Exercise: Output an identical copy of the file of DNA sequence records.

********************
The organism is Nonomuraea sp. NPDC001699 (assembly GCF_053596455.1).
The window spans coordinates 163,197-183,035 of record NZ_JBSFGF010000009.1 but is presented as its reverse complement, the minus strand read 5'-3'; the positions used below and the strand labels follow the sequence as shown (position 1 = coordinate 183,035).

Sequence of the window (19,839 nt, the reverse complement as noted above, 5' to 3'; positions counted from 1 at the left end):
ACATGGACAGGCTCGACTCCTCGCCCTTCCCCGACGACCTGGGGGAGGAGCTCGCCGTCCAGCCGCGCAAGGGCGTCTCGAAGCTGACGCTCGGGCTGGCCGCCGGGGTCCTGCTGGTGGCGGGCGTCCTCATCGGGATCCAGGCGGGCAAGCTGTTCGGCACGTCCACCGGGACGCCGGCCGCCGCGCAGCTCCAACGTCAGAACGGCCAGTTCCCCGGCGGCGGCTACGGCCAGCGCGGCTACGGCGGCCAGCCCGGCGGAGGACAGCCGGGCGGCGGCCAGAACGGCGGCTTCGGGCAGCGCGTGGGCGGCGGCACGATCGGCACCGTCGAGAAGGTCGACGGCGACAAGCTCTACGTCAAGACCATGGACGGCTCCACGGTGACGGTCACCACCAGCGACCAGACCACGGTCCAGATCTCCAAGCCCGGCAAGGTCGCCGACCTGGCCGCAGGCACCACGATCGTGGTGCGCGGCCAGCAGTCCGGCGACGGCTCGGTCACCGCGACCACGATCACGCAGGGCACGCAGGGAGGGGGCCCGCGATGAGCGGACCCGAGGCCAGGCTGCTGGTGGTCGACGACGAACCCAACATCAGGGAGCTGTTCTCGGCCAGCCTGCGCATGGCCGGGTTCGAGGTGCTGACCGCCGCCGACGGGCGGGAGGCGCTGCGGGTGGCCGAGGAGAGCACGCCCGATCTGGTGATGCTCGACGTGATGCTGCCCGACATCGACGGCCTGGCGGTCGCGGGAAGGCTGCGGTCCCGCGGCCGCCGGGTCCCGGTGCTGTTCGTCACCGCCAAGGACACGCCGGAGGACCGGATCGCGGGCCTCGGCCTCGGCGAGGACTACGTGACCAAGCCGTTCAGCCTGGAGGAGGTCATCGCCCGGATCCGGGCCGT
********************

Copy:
The organism is Nonomuraea sp. NPDC001699 (assembly GCF_053596455.1).
The window spans coordinates 163,197-183,035 of record NZ_JBSFGF010000009.1 but is presented as its reverse complement, the minus strand read 5'-3'; the positions used below and the strand labels follow the sequence as shown (position 1 = coordinate 183,035).

Sequence of the window (19,839 nt, the reverse complement as noted above, 5' to 3'; positions counted from 1 at the left end):
ACATGGACAGGCTCGACTCCTCGCCCTTCCCCGACGACCTGGGGGAGGAGCTCGCCGTCCAGCCGCGCAAGGGCGTCTCGAAGCTGACGCTCGGGCTGGCCGCCGGGGTCCTGCTGGTGGCGGGCGTCCTCATCGGGATCCAGGCGGGCAAGCTGTTCGGCACGTCCACCGGGACGCCGGCCGCCGCGCAGCTCCAACGTCAGAACGGCCAGTTCCCCGGCGGCGGCTACGGCCAGCGCGGCTACGGCGGCCAGCCCGGCGGAGGACAGCCGGGCGGCGGCCAGAACGGCGGCTTCGGGCAGCGCGTGGGCGGCGGCACGATCGGCACCGTCGAGAAGGTCGACGGCGACAAGCTCTACGTCAAGACCATGGACGGCTCCACGGTGACGGTCACCACCAGCGACCAGACCACGGTCCAGATCTCCAAGCCCGGCAAGGTCGCCGACCTGGCCGCAGGCACCACGATCGTGGTGCGCGGCCAGCAGTCCGGCGACGGCTCGGTCACCGCGACCACGATCACGCAGGGCACGCAGGGAGGGGGCCCGCGATGAGCGGACCCGAGGCCAGGCTGCTGGTGGTCGACGACGAACCCAACATCAGGGAGCTGTTCTCGGCCAGCCTGCGCATGGCCGGGTTCGAGGTGCTGACCGCCGCCGACGGGCGGGAGGCGCTGCGGGTGGCCGAGGAGAGCACGCCCGATCTGGTGATGCTCGACGTGATGCTGCCCGACATCGACGGCCTGGCGGTCGCGGGAAGGCTGCGGTCCCGCGGCCGCCGGGTCCCGGTGCTGTTCGTCACCGCCAAGGACACGCCGGAGGACCGGATCGCGGGCCTCGGCCTCGGCGAGGACTACGTGACCAAGCCGTTCAGCCTGGAGGAGGTCATCGCCCGGATCCGGGCCGT